Exposing yourself to what you’re scared of and then succeeding at it in some way (even just by finishing it) can do wonders for your self-esteem. The more confidence you build, the more likely you are to have more success in the future, which will create a cycle of confidence-building.

5. Treat All of You — Not Just Your Self-Consciousness

Trying to solve your self-consciousness alone may not treat the root of the problem. Instead, take a well-rounded approach to lower your self-consciousness and build confidence in areas where you may struggle.

Even professional counselors are embracing this holistic type of treatment[6] because they feel that the health of the mind and body are inextricably linked. This approach combines physical, spiritual, and psychological components. Common activities and treatments include meditation, yoga, massage, and healthy changes to diet and exercise.

If much of this is new to you, it will pay to give it a try. You never know how it will impact you.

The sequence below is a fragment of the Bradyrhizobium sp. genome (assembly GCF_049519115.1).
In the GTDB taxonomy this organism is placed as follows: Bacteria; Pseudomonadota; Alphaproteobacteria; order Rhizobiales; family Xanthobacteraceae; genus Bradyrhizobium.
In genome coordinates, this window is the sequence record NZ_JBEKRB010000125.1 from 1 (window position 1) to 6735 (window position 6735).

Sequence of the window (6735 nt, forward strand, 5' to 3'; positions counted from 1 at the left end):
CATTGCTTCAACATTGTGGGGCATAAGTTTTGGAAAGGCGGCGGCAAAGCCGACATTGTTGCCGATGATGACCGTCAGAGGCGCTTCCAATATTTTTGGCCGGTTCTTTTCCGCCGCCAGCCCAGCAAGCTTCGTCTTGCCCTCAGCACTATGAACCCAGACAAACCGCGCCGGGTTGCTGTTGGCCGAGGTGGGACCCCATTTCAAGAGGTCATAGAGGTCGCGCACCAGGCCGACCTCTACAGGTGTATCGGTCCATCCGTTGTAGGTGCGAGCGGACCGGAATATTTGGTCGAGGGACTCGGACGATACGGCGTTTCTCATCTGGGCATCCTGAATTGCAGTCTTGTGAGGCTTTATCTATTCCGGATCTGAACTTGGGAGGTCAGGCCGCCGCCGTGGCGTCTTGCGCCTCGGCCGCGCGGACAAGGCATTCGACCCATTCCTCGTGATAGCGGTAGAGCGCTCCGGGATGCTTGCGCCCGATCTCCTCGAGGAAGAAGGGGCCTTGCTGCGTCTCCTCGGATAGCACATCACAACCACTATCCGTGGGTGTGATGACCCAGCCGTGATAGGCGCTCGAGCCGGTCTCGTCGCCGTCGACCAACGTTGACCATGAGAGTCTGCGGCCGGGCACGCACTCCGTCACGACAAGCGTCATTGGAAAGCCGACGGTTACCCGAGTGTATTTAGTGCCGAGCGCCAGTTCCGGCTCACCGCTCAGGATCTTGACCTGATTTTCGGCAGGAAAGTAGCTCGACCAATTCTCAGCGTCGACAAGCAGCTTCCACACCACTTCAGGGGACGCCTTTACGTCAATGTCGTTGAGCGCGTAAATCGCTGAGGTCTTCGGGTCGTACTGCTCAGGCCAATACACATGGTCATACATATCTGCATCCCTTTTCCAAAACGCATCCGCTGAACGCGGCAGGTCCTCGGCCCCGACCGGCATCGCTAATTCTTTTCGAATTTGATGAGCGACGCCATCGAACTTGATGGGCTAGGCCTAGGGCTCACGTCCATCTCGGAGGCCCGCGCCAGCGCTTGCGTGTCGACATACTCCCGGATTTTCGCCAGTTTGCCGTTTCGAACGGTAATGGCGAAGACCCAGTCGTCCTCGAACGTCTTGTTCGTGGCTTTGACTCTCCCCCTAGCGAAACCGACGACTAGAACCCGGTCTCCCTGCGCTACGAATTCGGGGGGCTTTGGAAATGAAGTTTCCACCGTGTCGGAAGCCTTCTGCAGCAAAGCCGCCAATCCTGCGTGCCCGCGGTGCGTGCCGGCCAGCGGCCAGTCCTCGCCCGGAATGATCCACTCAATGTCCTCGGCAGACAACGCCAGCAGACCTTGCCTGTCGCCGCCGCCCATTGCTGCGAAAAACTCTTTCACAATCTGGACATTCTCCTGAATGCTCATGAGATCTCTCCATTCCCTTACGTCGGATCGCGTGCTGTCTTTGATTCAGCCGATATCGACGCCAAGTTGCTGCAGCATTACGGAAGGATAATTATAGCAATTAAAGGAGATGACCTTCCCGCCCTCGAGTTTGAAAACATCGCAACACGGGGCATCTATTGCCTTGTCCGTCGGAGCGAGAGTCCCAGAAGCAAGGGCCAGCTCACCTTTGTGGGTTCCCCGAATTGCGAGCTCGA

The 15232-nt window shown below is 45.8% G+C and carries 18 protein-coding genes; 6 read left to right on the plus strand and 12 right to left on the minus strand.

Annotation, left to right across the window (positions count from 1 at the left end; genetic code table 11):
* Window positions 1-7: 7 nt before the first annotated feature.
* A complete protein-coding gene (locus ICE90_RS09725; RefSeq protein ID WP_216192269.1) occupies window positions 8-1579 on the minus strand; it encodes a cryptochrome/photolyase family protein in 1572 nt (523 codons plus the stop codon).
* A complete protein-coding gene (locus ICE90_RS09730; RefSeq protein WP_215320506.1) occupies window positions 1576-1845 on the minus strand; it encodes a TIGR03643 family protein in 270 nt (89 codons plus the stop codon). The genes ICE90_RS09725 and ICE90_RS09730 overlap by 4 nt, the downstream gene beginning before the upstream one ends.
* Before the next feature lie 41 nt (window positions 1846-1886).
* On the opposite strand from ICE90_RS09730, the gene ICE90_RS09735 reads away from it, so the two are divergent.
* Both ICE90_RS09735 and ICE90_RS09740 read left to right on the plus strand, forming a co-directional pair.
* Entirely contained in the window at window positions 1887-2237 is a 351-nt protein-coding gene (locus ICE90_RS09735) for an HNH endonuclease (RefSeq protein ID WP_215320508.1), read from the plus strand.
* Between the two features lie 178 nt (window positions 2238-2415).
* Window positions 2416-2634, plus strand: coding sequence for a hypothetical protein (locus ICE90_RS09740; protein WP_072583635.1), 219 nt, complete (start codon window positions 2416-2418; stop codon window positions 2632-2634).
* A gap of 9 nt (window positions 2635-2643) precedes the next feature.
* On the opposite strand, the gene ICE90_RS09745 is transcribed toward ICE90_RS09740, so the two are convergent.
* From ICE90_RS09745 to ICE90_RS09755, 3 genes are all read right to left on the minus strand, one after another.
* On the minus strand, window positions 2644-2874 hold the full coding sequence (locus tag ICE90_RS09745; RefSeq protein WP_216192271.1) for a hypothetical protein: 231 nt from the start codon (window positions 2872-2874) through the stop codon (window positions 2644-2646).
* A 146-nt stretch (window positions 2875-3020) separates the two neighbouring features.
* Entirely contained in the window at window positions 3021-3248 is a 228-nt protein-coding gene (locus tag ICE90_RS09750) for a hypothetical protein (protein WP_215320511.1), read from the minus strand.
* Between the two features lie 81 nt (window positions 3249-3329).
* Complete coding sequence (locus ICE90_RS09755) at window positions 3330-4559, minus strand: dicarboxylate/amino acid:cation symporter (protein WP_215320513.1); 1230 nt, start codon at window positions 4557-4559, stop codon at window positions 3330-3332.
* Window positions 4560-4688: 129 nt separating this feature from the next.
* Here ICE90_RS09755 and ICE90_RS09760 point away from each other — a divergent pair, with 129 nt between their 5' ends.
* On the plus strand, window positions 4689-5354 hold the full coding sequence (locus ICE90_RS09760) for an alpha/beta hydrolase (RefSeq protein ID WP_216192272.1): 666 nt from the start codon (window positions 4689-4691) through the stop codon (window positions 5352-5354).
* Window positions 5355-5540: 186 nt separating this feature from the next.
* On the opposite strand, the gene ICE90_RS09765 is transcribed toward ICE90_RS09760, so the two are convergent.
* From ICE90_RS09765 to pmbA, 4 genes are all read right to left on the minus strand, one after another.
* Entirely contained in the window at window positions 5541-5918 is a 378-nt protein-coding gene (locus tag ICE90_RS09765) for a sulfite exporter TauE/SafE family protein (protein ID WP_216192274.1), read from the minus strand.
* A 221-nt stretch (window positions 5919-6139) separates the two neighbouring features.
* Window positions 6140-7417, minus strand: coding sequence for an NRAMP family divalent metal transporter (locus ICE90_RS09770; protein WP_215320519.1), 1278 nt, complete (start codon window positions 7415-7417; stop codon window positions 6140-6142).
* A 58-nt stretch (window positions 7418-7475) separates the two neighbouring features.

If you’re feeling self-conscious about how your body looks, a massage that makes you feel great could boost your confidence. If you try a new workout, you could have something exciting to talk about the next time you’re in a group setting.

Putting yourself in a new situation and learning that you can get through it with grace can give you the confidence to get through all sorts of events and nerve-wracking moments.

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6. Make the Changes That Are Within Your Control

Let’s say you walk into a room and you’re self-conscious about how you look. However, you may have put a lot of time and effort into your outfit. Even though it may stand out, this is how you have chosen to express yourself.

You have to work on your internal confidence, not your external appearance. There’s nothing to change other than your outlook.